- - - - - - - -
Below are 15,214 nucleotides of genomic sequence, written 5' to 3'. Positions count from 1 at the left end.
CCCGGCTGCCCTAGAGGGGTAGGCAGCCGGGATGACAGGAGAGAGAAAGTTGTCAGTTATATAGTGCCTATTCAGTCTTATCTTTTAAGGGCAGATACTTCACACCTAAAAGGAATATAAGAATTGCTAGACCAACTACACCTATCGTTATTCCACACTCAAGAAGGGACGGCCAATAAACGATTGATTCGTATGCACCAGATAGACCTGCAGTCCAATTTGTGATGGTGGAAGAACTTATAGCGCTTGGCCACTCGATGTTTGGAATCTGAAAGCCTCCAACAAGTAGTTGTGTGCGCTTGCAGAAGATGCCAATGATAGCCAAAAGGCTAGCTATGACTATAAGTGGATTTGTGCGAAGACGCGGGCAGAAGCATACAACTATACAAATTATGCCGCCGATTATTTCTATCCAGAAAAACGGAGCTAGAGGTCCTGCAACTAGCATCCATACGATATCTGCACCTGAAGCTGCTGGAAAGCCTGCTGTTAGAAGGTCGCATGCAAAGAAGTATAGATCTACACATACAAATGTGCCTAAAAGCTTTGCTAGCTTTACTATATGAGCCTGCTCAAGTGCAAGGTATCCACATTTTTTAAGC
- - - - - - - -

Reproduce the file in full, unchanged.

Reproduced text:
Below are 15,214 nucleotides of genomic sequence, written 5' to 3'. Positions count from 1 at the left end.
CCCGGCTGCCCTAGAGGGGTAGGCAGCCGGGATGACAGGAGAGAGAAAGTTGTCAGTTATATAGTGCCTATTCAGTCTTATCTTTTAAGGGCAGATACTTCACACCTAAAAGGAATATAAGAATTGCTAGACCAACTACACCTATCGTTATTCCACACTCAAGAAGGGACGGCCAATAAACGATTGATTCGTATGCACCAGATAGACCTGCAGTCCAATTTGTGATGGTGGAAGAACTTATAGCGCTTGGCCACTCGATGTTTGGAATCTGAAAGCCTCCAACAAGTAGTTGTGTGCGCTTGCAGAAGATGCCAATGATAGCCAAAAGGCTAGCTATGACTATAAGTGGATTTGTGCGAAGACGCGGGCAGAAGCATACAACTATACAAATTATGCCGCCGATTATTTCTATCCAGAAAAACGGAGCTAGAGGTCCTGCAACTAGCATCCATACGATATCTGCACCTGAAGCTGCTGGAAAGCCTGCTGTTAGAAGGTCGCATGCAAAGAAGTATAGATCTACACATACAAATGTGCCTAAAAGCTTTGCTAGCTTTACTATATGAGCCTGCTCAAGTGCAAGGTATCCACATTTTTTAAGC